Europe’s Amundi Wins Approval for China Wealth Management Venture
Amundi Asset Management, European’s largest asset management company, won approval to set up the first foreign-controlled wealth management joint venture in China amid the country’s push to open up its massive financial industry.
The China Banking and Insurance Regulatory Commission (CBIRC) granted approval Friday for the establishment of the Shanghai-based venture, which will be 55% owned by Amundi and 45% owned by Bank of China Wealth Management, according to a statement (link in Chinese) published on the regulator’s website.
Clearance of the Amundi-BOC venture followed the July release of policies to widen foreign access to China’s financial market, including a rule allowing majority foreign ownership of mainland-based wealth management companies.
The deal marked an important step in delivering on the restructuring measures. It will help introduce advanced management and business operation mechanisms as well as international experience in asset portfolio and risk management into Chinese wealth management institutions, the CBIRC said in the statement. The joint venture will also leverage the Chinese shareholder’s expertise in domestic market management and client networking to provide more diverse products and services to the market, the commission said.
Creation of the new venture “will allow Amundi to add a new pillar to its development strategy in China and to benefit from strong commercial relations with one of the leading banks in China,” said Yves Perrier, chief executive officer of Amundi, in a press release. The parties are planning to launch the new company during the second half of 2020, the French company said.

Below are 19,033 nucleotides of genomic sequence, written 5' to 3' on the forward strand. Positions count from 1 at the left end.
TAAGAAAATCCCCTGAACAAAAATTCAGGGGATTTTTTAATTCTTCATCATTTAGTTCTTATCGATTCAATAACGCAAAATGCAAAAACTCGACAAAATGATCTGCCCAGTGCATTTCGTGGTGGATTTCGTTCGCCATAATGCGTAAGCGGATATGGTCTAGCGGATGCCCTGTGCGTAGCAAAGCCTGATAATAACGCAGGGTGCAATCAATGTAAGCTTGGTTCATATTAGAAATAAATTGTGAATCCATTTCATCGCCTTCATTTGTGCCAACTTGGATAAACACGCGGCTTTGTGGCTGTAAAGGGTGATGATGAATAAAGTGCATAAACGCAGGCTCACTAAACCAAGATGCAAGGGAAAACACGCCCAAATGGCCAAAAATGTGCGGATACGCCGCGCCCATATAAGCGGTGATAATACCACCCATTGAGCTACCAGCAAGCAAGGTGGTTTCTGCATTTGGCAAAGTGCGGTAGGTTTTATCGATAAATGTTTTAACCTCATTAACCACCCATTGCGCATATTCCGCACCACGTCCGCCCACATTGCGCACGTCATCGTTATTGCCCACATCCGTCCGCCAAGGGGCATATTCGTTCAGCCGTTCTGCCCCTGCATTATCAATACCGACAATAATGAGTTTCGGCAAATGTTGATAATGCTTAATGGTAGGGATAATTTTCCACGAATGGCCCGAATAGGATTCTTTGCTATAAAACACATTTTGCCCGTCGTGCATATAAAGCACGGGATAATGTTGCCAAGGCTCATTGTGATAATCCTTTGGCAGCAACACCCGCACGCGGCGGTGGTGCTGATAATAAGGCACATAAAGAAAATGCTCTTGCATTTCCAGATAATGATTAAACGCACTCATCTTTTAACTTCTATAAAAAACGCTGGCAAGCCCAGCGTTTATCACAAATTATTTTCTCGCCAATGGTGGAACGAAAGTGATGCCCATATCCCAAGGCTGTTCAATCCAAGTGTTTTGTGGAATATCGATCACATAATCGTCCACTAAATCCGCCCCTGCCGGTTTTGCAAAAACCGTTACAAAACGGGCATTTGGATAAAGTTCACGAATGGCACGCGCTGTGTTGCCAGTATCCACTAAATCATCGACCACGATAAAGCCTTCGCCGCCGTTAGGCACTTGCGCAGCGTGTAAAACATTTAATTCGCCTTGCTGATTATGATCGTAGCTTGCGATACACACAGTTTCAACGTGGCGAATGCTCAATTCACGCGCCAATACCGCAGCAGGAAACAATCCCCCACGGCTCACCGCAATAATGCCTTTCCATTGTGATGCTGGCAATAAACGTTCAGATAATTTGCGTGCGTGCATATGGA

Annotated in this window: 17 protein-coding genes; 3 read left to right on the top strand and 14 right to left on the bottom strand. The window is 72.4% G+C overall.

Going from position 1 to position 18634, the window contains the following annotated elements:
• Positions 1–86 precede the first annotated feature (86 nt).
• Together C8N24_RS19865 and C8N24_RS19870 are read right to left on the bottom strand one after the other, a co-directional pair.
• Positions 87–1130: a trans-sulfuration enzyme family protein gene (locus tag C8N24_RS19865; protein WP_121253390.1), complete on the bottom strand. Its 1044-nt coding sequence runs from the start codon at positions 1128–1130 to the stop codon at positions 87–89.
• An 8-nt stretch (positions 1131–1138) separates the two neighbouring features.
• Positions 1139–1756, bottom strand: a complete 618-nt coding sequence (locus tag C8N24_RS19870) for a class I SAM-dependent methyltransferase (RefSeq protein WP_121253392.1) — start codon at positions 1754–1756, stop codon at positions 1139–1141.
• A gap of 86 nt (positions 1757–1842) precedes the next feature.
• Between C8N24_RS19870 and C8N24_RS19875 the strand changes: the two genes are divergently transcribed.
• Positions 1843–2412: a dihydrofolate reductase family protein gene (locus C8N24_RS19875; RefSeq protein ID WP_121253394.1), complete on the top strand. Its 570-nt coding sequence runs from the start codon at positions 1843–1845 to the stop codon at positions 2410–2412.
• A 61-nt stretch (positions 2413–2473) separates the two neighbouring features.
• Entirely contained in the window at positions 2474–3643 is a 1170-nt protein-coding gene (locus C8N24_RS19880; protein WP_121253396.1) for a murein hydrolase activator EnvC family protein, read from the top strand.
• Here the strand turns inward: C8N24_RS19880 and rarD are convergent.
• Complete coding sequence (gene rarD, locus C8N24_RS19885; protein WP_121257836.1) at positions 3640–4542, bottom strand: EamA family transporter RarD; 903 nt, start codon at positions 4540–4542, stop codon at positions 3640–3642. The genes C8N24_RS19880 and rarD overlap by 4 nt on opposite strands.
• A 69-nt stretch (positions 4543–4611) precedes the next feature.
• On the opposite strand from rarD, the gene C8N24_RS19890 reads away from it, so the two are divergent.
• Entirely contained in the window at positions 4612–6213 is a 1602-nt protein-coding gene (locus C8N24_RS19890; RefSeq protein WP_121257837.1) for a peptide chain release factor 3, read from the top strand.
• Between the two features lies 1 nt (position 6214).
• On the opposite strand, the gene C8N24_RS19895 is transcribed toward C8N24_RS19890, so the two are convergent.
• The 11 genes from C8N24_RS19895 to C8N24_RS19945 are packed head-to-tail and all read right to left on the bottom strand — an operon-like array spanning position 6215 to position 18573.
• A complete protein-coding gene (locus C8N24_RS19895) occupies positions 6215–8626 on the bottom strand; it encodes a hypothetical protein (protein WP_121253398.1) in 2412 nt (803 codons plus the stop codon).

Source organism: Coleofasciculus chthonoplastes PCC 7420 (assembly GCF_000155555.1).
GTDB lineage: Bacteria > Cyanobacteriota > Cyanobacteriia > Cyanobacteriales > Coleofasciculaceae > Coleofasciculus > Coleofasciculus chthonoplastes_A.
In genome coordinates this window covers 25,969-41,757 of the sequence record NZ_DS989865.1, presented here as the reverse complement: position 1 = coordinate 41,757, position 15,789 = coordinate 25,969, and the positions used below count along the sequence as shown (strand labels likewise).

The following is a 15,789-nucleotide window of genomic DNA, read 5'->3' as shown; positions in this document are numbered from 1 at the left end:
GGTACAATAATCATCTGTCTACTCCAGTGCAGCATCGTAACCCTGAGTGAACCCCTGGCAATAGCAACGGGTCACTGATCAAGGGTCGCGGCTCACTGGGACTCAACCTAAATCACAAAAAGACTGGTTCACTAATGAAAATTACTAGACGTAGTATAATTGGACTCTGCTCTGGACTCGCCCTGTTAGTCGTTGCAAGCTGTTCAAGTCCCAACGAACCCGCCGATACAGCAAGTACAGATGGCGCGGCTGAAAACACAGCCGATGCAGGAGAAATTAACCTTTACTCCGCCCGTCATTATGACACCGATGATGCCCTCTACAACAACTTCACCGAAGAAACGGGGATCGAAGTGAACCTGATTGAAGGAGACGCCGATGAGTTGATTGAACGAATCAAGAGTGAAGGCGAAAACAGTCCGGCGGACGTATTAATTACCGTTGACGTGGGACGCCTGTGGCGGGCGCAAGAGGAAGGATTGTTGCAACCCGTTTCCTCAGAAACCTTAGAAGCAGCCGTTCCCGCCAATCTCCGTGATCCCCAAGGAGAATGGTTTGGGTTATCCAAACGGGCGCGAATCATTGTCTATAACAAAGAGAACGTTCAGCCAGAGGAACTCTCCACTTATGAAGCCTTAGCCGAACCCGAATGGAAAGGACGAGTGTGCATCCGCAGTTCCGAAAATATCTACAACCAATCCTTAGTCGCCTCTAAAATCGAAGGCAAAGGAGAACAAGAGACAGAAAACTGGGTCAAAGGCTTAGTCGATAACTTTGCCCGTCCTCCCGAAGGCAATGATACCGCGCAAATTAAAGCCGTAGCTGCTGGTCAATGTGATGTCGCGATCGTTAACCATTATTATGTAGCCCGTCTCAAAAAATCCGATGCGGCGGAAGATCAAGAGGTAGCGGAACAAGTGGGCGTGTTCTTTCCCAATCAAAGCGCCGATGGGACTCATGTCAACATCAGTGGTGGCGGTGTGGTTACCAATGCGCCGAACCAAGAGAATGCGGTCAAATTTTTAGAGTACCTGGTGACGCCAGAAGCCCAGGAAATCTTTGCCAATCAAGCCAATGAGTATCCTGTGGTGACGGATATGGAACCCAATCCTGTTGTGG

More international asset management companies are in talks with Chinese partners in hopes of setting up majority-controlled ventures in China, the regulator said.
Caixin learned that global asset management behemoth BlackRock Inc. and Singapore’s Temasek Pte. are in discussions with China Construction Bank to set up a China-based asset management venture.
A person close to the matter told Caixin that the parties have entered a nonbinding agreement in which the foreign investors will hold a majority stake in the new unit. No timetable has been set for the partnership, and any deal will be subject to regulatory approval, the person said on condition of anonymity.
BlackRock is also seeking a license to conduct mutual fund business in China, according to the source. BlackRock obtained a private equity fund management license in China in late 2017 and has launched three onshore products targeting wealthy Chinese investors.
China raised the cap on foreign ownership in financial institutions including securities companies, fund management companies, futures companies and life insurers earlier this year, following financial market restructuring initiatives set out in late 2017. The limits are set to be fully scrapped by 2020.
Foreign financial companies have stepped up expansion of their China presence following the opening-up measures. UBS Group AG, JPMorgan Chase & Co. and Nomura Holdings Inc. all won regulatory approval for majority control of their local securities joint ventures.
Contact reporter Han Wei (firstname.lastname@example.org)
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